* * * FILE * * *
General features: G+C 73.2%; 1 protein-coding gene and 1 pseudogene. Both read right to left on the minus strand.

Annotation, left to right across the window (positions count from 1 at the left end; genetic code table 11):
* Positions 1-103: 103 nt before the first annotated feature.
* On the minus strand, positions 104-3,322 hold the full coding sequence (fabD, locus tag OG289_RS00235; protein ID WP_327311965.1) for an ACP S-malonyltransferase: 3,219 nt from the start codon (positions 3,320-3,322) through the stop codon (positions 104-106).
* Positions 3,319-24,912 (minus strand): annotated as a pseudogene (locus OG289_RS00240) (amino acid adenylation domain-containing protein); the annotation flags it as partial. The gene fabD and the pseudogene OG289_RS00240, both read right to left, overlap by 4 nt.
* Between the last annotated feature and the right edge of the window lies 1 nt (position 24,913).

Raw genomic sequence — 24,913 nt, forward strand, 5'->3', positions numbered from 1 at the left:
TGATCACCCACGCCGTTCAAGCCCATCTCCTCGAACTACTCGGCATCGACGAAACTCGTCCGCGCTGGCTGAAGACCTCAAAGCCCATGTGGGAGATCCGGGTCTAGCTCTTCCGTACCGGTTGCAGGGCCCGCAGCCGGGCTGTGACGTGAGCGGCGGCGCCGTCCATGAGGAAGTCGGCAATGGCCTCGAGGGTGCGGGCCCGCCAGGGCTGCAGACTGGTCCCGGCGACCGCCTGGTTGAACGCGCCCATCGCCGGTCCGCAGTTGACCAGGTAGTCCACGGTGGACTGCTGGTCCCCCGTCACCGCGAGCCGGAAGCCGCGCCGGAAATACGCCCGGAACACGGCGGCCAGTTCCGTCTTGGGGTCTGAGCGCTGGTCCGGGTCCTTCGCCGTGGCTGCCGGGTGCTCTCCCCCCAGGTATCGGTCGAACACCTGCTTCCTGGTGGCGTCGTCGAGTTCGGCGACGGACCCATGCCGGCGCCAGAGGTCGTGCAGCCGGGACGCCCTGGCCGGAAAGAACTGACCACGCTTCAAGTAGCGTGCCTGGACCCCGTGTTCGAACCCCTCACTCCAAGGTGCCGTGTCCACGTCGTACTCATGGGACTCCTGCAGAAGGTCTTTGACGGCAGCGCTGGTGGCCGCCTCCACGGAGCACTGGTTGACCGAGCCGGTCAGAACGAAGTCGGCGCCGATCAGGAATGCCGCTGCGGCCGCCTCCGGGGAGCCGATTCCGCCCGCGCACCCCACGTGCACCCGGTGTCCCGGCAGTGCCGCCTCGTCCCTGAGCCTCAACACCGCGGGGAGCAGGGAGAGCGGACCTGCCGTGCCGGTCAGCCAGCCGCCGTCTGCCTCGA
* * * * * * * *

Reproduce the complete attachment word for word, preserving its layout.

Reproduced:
General features: G+C 73.2%; 1 protein-coding gene and 1 pseudogene. Both read right to left on the minus strand.

Annotation, left to right across the window (positions count from 1 at the left end; genetic code table 11):
* Positions 1-103: 103 nt before the first annotated feature.
* On the minus strand, positions 104-3,322 hold the full coding sequence (fabD, locus tag OG289_RS00235; protein ID WP_327311965.1) for an ACP S-malonyltransferase: 3,219 nt from the start codon (positions 3,320-3,322) through the stop codon (positions 104-106).
* Positions 3,319-24,912 (minus strand): annotated as a pseudogene (locus OG289_RS00240) (amino acid adenylation domain-containing protein); the annotation flags it as partial. The gene fabD and the pseudogene OG289_RS00240, both read right to left, overlap by 4 nt.
* Between the last annotated feature and the right edge of the window lies 1 nt (position 24,913).

Raw genomic sequence — 24,913 nt, forward strand, 5'->3', positions numbered from 1 at the left:
TGATCACCCACGCCGTTCAAGCCCATCTCCTCGAACTACTCGGCATCGACGAAACTCGTCCGCGCTGGCTGAAGACCTCAAAGCCCATGTGGGAGATCCGGGTCTAGCTCTTCCGTACCGGTTGCAGGGCCCGCAGCCGGGCTGTGACGTGAGCGGCGGCGCCGTCCATGAGGAAGTCGGCAATGGCCTCGAGGGTGCGGGCCCGCCAGGGCTGCAGACTGGTCCCGGCGACCGCCTGGTTGAACGCGCCCATCGCCGGTCCGCAGTTGACCAGGTAGTCCACGGTGGACTGCTGGTCCCCCGTCACCGCGAGCCGGAAGCCGCGCCGGAAATACGCCCGGAACACGGCGGCCAGTTCCGTCTTGGGGTCTGAGCGCTGGTCCGGGTCCTTCGCCGTGGCTGCCGGGTGCTCTCCCCCCAGGTATCGGTCGAACACCTGCTTCCTGGTGGCGTCGTCGAGTTCGGCGACGGACCCATGCCGGCGCCAGAGGTCGTGCAGCCGGGACGCCCTGGCCGGAAAGAACTGACCACGCTTCAAGTAGCGTGCCTGGACCCCGTGTTCGAACCCCTCACTCCAAGGTGCCGTGTCCACGTCGTACTCATGGGACTCCTGCAGAAGGTCTTTGACGGCAGCGCTGGTGGCCGCCTCCACGGAGCACTGGTTGACCGAGCCGGTCAGAACGAAGTCGGCGCCGATCAGGAATGCCGCTGCGGCCGCCTCCGGGGAGCCGATTCCGCCCGCGCACCCCACGTGCACCCGGTGTCCCGGCAGTGCCGCCTCGTCCCTGAGCCTCAACACCGCGGGGAGCAGGGAGAGCGGACCTGCCGTGCCGGTCAGCCAGCCGCCGTCTGCCTCGA